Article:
“The Alton Debate,” Chicago (IL) Press and Tribune, October 18, 1858, p. 2: 1.
Chicago Press and Tribune
The Alton Debate
Don Sailer, Dickinson College
The following text is presented here in complete form, as it originally appeared in print. Spelling and typographical errors have been preserved as in the original.
THE ALTON DEBATE.
The seventh and last public debate between Lincoln and Douglas, came off at Alton on Friday last. The audience, though large, was not equal in point of numbers to the average of those at the preceding discussions. This may be attributed partly to the staid character of the population of Madison County – a considerable plurality of whom are old line Whigs – and partly to the fact that both speakers had previously visited the county during the campaign.
The fact that Douglas has only one speech – and that one committed to memory for rehearsal everywhere – hardly needed the evidence given in his mumblings at Alton. With the exception of his attack on Buchanan – his tongue having at last become unloosed on that unpleasant topic by a question speared at him by Dr. Hope of Alton – his portion of the debate is almost a verbatim copy of his previous utterances. Mr. Lincoln’s speech was an able and comprehensive summing up – as was proper in the concluding debate – of the law and the evidence before the jury of the people. Our readers will not fail to notice that which was the subject of universal remark at Alton – that Douglas dodged away in his last half hour from the masterly argument of his antagonist, and devoted nearly the whole of his time to raking over the Mexican war rubbish and rehearsing a speech recently made by “Gen.” Singleton. Singleton, as our readers are aware, was a Pro Slavery Whig, and signalized the fact by nominating Douglas for the Presidency in a letter to the Richmond Enquirer, shortly after the repeal of the Missouri Compromise. His title of General was obtained in the Mormon war, from which he retired with considerable booty. Singleton’s speech and the humbuggery about the Mexican war, were all the reply he could make to Mr. Lincoln’s convincing argument. It should be noticed in this connection that he (Douglas) flatly contradicted the statement of the Chicago Times that Lincoln had voted against the supplies for the army in Mexico. He said he was perfectly aware that Mr. Lincoln was not in Congress when the appropriations were made.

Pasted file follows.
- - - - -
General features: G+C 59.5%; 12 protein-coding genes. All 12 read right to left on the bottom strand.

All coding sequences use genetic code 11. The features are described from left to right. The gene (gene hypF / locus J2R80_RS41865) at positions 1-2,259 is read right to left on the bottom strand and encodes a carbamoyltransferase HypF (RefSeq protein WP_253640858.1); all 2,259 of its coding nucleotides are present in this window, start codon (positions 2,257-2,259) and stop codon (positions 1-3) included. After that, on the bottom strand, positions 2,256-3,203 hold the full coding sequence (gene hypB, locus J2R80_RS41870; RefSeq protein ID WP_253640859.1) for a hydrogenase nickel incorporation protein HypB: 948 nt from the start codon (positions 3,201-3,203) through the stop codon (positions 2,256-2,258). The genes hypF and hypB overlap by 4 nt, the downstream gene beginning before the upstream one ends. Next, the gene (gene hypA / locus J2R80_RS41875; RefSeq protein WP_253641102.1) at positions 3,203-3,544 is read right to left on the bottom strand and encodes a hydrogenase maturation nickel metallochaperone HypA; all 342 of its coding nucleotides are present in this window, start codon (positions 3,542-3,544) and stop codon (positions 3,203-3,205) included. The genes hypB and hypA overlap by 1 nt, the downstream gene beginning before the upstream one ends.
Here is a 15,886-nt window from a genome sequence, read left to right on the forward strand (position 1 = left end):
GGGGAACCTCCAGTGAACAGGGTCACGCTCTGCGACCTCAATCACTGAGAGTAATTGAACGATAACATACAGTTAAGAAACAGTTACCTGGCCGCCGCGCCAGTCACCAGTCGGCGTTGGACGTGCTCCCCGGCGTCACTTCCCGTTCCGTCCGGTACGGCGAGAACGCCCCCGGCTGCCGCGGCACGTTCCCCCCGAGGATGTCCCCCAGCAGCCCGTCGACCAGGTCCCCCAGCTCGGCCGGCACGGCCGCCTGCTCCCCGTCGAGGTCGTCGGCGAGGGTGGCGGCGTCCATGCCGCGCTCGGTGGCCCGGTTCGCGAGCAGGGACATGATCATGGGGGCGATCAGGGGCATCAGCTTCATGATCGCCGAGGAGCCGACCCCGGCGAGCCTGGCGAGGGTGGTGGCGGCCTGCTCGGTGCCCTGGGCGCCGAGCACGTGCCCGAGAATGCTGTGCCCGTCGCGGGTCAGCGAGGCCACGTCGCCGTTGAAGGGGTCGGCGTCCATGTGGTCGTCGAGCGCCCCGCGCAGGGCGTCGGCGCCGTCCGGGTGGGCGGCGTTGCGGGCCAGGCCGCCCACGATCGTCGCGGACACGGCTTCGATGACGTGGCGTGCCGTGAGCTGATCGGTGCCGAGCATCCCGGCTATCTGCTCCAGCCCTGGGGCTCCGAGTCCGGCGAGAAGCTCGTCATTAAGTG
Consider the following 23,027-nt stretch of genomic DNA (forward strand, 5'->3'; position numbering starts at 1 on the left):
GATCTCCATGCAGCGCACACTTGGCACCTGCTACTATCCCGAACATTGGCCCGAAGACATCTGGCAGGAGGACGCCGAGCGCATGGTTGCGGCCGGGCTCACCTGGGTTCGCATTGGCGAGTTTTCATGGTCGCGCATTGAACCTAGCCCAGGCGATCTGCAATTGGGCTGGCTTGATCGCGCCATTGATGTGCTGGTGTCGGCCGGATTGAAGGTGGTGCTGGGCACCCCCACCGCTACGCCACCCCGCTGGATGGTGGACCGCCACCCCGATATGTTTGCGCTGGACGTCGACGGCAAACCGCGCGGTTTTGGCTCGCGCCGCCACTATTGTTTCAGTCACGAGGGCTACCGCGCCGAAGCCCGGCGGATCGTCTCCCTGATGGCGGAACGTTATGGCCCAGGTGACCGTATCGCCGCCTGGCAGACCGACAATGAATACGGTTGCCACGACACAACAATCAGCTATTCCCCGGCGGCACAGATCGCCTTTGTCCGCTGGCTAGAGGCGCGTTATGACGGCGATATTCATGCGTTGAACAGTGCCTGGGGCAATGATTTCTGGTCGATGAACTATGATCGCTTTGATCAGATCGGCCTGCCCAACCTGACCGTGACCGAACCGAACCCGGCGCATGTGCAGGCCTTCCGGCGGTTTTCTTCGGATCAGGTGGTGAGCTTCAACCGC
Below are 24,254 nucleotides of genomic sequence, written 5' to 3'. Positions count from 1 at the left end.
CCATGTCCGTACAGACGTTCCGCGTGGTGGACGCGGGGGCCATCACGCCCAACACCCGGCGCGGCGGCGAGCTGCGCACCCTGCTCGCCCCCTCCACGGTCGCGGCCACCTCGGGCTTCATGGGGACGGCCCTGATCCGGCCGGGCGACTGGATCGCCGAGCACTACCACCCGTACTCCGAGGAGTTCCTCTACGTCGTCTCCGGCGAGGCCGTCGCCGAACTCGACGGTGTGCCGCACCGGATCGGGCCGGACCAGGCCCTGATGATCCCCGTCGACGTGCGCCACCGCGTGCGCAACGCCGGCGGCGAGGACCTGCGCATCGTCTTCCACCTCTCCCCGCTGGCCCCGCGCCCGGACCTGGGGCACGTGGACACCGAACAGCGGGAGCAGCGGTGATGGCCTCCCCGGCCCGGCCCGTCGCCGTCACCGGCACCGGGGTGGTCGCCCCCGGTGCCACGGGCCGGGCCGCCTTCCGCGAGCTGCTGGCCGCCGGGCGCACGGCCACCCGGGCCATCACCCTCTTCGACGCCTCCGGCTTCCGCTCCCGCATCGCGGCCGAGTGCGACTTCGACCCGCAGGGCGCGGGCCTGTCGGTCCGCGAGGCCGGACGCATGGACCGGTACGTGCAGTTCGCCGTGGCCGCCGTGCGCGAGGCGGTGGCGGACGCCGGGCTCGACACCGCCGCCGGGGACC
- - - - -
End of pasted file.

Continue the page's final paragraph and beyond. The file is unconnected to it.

Mr. Douglas’s prudence in limiting this national discussion to seven meetings has prevented our candidate from driving him any farther into the ditch. We are grateful for what has been vouchsafed us. The defeat which Mr. Douglas has sustained on the stump will be equaled only by the overthrow which awaits him at the polls.